5. Your client communication is one of the most important areas of your design business. And new processes can do a great job at improving the situation. For instance, one of the common daily challenges for freelance designers is keeping up with all the stuff that gets sent one way or the other. One of the best tactics to fix this is by using a CRM software like Highrise (update: Highrise is rumored to go off-line soon).

Having your processes and your lists of things that can be outsourced gives you many great possibilities. For example, you can examine each process, find its weak points and improve each one gradually. And once you do get to decide that it’s about time to bring some outsourcing help on, you’ll be set perfectly with all the possible tasks that someone can do for you.

(For more info on how to hire a VA, please check this post.)

Month #10, #11, and #12: Going after bigger gigs

Since you’ve gone through all the months leading up to this, I truly believe that you are more than equipped to start landing some bigger deals.

The funny thing is that when it comes to the tactics themselves, there isn’t anything that changes. The same methods that got you smaller gigs are likely to give you some of the bigger ones too. You just need to open yourself to the concept that more money (and more responsibility) can be coming your way if you just decide to take it.

(So just to recap, if you’d like to go through individual gig-landing tactics again, go back to month #3.)

Use the last three months of the year to focus on those better paying gigs. Should you ditch the smaller ones or not, is on you.

From a business point of view, it’s always better not to have all your eggs in one basket. Working on 3-4 projects simultaneously will always be safer financially than working on just one huge project.

Month #12 / last week – the review

Wow, it’s been a ride, but we’re done planning the whole year at this point!

The last week is naturally the perfect moment to review and reevaluate your goals and the direction you’re going to take with your freelance design business going forward.

Here are some questions that can help:

  1. Is your website still relevant (still attractive) and do you still want to cater to the same types of clients? Maybe you should check what’s trendy in WordPress design at the moment?
  2. What about the content you publish on your site, does it resonate with the audience you have? Do you have any ideas on how to improve it? (Remember, check what other successful designers are doing with their content.)
  3. Are your social media profiles growing steadily? What you can do to make them grow even more?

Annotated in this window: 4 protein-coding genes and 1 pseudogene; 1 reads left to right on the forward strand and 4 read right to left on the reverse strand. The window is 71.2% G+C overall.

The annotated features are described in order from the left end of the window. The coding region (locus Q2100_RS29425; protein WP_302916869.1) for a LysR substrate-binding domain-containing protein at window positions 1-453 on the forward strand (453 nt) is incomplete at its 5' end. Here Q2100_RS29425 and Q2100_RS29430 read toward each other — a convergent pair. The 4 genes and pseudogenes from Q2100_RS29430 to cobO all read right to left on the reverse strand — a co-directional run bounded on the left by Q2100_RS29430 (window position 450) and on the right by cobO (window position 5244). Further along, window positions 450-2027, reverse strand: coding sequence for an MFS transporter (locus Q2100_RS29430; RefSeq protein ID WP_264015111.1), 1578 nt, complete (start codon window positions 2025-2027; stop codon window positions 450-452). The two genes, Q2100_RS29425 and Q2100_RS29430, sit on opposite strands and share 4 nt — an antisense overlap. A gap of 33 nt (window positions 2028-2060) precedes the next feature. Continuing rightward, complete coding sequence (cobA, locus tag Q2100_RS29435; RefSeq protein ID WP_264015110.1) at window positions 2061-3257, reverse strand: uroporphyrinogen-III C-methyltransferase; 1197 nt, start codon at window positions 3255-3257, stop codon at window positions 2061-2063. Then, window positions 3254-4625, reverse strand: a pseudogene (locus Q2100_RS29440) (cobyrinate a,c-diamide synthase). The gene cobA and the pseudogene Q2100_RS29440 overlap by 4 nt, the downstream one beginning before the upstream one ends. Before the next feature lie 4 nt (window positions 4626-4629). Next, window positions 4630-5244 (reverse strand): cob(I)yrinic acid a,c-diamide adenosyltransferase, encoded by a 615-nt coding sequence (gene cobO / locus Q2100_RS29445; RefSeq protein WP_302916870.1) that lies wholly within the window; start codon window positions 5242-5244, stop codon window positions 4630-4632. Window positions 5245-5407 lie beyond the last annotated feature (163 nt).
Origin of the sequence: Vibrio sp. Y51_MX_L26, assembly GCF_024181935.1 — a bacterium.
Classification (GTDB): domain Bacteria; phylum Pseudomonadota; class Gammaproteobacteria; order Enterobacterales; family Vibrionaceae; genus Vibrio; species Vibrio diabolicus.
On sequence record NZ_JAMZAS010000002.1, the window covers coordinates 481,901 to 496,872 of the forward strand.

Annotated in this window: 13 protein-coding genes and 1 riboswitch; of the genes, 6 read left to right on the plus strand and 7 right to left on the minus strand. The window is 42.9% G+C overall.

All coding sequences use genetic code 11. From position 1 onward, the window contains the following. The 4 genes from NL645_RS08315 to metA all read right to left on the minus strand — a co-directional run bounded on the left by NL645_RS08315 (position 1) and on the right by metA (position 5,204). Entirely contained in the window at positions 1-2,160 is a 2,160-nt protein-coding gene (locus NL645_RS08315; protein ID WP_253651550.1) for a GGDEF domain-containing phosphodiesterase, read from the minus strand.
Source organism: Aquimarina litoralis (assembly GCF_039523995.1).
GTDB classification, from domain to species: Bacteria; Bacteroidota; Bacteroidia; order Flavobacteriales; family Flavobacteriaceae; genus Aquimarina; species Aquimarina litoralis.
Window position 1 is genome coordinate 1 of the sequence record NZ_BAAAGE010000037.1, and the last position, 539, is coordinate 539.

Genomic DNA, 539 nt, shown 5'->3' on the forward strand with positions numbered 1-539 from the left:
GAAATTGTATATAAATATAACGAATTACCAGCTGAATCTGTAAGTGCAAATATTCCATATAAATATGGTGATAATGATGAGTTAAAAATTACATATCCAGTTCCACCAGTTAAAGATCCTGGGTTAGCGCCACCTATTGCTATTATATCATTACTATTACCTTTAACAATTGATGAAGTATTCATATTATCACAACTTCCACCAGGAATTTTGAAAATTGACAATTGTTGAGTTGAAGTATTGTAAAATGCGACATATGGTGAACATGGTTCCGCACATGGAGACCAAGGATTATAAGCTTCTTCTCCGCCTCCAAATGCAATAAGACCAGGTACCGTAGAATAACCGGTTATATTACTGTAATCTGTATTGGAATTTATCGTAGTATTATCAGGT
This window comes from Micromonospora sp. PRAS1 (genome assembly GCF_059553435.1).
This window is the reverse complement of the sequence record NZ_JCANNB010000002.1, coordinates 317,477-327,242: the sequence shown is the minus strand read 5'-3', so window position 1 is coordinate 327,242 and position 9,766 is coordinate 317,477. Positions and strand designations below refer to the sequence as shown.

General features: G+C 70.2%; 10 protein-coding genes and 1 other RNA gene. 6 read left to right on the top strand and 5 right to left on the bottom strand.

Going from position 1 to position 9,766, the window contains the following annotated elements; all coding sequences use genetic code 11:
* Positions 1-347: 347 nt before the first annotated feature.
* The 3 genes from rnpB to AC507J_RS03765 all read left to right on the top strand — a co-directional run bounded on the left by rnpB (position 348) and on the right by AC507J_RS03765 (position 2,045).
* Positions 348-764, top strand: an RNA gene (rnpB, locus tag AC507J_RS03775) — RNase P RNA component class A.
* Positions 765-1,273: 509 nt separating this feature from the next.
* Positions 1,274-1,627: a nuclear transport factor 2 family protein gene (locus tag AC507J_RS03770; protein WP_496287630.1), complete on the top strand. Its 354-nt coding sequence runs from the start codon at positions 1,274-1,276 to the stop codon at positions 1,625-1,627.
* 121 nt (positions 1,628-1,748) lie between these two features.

4. How’s your presence in various communities related to design? Are you happy with the business training you’re part of?
  5. Are you still doing simple, small tasks? Do you want to keep them as part of your business? If so, should they account for 20 percent (30, 40, 60, etc.) of your work?
  6. Are you using a CRM? Is it helping you with your daily client-related tasks?
  7. What about your email newsletter for clients? What are you doing to improve the way you’re using the newsletter to interact with your leads and clients?
  8. How many guest posts did you manage to land? Are you planning on increasing your activity in this area?
  9. Who’s your mentor – the person you’re looking up to in terms of running a business?
  10. Have you started outsourcing or bringing other people on board? If not, do you plan on doing it?
  11. Have you had the chance to work on some bigger gigs? How will you pursue them in the upcoming year?

As you can see, the first year is just the beginning of your freelance design journey. And who knows, maybe later on it will turn into a fully fledged design agency. I know that it might sound like a far-fetched idea right now, but the fact is that most of the agencies in operation today have started as one-man bands.

But wait, there’s more!

This concludes the online version of the guide, but it’s not the end of the story.

As I mentioned before, we’re taking this guide, adding some exclusive info (bonus content, action points, cheat sheets, examples, tools and resources), and releasing it as an ebook. We’ll share exactly how to get it in a short while. Stay put!

And in the meantime. Here’s to you and your freelance design career!

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About Karol K.

Karol K. (@carlosinho) is a blogger and writer, published author, and a team member at codeinwp.com. Check us out if you don’t like converting your PSDs to WordPress by hand, we’ll take good care of them for you.

 

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About Karol’s business: Karol is a freelance writer working with codeinwp.com, The top-notch PSD to WordPress service. YOU DESIGN, THEY CODE. As simple as that.

Comments

  1. Spy on people, stealing their processes and adapting them to your business”, don’t “try figuring things out on your own as you go along and improve one step at a time”?